Macron’s summit seeks fast-track ‘sovereign Europe’


Good morning and welcome to Europe Express.

EU leaders are heading to Versailles tomorrow for an informal summit hosted by Emmanuel Macron, as the war in Ukraine is providing the French president a prime opportunity to push forward his EU sovereignty agenda.

We’ll look at what’s expected to be discussed and why the idea of ​​fresh joint borrowing dedicated to handling the impact of the war is not flying in several capitals, nor in the European Commission. (Here’s the FT’s take on the EU’s efforts to maintain its thus-far united front on Russia.)

Elsewhere in the EU, we’ll explore why Matteo Salvini‘s latest attempt to distance himself from his former idol, Russian President Vladimir Putin, has backfired spectacularly at the Polish-Ukrainian border.

And in lighter news, we’ll bring you a dispatch from Dublin on how Irish clergymen have chosen to express their disdain and horror at the Kremlin’s war in Ukraine.

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Macron summitry

Russia’s invasion of Ukraine has come as a salutary shock to the EU, galvanizing its 27 members into taking swift action to reduce their dependence on imported energy and their reliance on the US-led NATO defense umbrella, write Victor Mallet and Sarah White in Paris.

Emmanuel Macron’s longstanding warnings on the need for the EU to reinforce its economic and strategic autonomy have thus been dramatically vindicated in the past two weeks – and it would be out of character for the French president not to press his advantage at the summit he is hosting in Versailles this week.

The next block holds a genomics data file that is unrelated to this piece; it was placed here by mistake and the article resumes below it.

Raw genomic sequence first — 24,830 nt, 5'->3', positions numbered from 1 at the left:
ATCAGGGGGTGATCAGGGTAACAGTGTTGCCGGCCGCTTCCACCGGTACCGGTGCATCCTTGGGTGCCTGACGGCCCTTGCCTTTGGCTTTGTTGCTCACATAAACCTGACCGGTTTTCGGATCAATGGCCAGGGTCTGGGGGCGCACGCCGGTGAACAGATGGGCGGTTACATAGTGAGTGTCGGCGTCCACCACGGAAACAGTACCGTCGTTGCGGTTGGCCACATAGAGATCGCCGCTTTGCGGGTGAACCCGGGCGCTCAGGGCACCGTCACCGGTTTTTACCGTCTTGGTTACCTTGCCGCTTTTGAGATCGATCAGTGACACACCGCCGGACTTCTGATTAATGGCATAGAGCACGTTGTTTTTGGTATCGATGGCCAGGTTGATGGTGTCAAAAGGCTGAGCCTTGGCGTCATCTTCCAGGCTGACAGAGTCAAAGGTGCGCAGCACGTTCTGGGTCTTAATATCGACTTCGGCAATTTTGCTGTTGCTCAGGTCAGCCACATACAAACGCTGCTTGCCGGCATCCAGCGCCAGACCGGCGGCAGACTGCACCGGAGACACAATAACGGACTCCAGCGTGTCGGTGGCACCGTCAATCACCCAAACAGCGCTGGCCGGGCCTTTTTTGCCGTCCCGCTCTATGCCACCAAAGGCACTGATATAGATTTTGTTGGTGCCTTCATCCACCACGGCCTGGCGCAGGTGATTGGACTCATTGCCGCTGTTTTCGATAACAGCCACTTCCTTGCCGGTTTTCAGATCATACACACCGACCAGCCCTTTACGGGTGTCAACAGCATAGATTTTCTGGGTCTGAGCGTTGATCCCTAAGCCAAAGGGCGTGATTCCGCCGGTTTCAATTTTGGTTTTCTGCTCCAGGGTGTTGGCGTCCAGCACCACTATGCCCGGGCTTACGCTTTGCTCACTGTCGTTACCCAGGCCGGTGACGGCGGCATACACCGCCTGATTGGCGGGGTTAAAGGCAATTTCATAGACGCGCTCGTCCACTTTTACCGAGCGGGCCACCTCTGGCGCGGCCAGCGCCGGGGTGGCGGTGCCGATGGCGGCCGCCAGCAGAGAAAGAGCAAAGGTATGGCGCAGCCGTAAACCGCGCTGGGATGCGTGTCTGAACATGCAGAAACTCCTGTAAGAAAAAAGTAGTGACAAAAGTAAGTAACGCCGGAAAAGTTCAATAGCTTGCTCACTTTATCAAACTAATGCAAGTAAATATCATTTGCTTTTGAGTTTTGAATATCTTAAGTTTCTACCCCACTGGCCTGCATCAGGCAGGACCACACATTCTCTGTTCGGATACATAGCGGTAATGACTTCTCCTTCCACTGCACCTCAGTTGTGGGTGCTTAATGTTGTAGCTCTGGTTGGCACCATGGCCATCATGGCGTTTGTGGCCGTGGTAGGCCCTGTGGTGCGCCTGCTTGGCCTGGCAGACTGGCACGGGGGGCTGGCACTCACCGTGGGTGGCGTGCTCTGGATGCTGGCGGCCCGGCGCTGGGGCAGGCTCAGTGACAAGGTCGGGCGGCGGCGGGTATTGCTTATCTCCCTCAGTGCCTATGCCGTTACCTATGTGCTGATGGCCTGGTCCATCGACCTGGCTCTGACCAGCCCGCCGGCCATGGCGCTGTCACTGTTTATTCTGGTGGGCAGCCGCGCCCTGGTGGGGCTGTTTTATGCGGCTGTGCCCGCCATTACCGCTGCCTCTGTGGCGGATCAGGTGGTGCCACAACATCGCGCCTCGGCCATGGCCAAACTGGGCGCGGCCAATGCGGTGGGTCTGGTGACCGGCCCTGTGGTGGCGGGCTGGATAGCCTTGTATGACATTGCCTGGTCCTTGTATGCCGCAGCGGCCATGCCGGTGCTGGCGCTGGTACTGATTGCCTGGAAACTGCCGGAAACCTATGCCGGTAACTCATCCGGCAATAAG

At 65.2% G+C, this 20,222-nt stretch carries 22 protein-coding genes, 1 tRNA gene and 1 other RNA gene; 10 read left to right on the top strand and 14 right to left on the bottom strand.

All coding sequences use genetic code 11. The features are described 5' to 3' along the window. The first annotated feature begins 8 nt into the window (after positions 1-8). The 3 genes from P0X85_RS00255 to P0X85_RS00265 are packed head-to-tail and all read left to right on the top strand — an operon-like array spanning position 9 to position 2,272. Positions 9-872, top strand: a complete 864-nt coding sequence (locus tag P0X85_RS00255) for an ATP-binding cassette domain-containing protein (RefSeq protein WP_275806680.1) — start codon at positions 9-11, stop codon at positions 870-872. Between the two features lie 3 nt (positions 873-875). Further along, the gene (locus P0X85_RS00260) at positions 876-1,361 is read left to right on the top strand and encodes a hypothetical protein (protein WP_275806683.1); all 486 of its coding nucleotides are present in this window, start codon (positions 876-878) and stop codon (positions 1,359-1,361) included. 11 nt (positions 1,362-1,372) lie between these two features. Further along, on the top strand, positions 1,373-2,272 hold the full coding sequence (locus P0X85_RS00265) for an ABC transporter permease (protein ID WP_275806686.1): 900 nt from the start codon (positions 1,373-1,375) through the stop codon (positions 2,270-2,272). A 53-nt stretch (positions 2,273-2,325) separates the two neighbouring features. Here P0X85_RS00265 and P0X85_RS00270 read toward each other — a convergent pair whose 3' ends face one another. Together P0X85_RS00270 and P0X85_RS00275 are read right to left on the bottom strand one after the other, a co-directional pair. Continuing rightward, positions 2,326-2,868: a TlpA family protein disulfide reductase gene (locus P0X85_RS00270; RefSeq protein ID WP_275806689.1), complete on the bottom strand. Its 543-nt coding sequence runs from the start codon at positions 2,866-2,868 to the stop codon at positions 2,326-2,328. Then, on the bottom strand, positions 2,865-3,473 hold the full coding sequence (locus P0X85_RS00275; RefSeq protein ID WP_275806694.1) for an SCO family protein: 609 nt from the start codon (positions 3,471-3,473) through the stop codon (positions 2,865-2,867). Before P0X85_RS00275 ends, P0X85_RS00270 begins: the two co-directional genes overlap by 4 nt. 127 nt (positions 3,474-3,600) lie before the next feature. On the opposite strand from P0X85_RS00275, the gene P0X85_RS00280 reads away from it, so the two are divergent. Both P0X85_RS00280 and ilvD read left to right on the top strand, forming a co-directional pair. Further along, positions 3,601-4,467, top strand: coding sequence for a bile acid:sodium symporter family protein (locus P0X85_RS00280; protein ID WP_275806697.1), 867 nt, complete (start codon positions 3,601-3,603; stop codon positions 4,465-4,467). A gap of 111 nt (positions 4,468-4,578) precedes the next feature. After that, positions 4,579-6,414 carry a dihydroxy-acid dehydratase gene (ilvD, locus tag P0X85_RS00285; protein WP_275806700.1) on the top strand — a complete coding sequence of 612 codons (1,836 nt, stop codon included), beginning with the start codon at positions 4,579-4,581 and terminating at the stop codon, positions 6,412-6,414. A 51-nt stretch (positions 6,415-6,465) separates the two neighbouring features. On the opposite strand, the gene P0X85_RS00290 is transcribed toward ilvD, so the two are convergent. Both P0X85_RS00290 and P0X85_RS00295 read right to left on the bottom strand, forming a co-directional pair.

The official aim of the meeting is to develop a bland-sounding “new European model for growth and investment”. But France, which holds the EU’s rotating presidency until the end of June, is expected to push for a new round of joint crisis measures that will not necessarily find favor with more fiscally cautious member states in northern Europe.

The most controversial of these plans would be new joint borrowing – modeled on the € 800bn post-pandemic recovery fund – that would finance measures to reduce dependence on Russian gas and even joint defense projects. The aim would be to create an EU version of France’s embryonic national “resilience plan” to deal with the impact of fuel price spikes and possible shortages on households and businesses.

“That is one of the topics of discussion,” said a distinctly cagey French government official yesterday. Another claimed at the weekend that this was not a specifically French initiative and that “a lot of people are thinking about it”, adding that one solution might be to adapt the existing fund known as NextGenerationEU.

Macron triumphed back in 2020 in persuading then German chancellor Angela Merkel to back the pandemic plan and have it financed by common EU debt, but he is cautious about trying to push things too far with her successor, Olaf Scholz, who was finance minister at the time and whose officials are cold on this topic.

Frans Timmermans, vice-president of the European Commission, hinted at the awkwardness over the idea of ​​a new fund when he told a news conference in Strasbourg yesterday: “We have no such plans in the commission. . . I don’t know if there might be in some member states. ”

Even without announcing a fresh round of common debt-raising or a new fund altogether, the summit is likely to commit the EU to measures that would have seemed revolutionary only a few weeks ago. A draft summit declaration obtained by the Financial Times said the leaders would agree “to phase out our dependence on Russian gas, oil and coal imports”.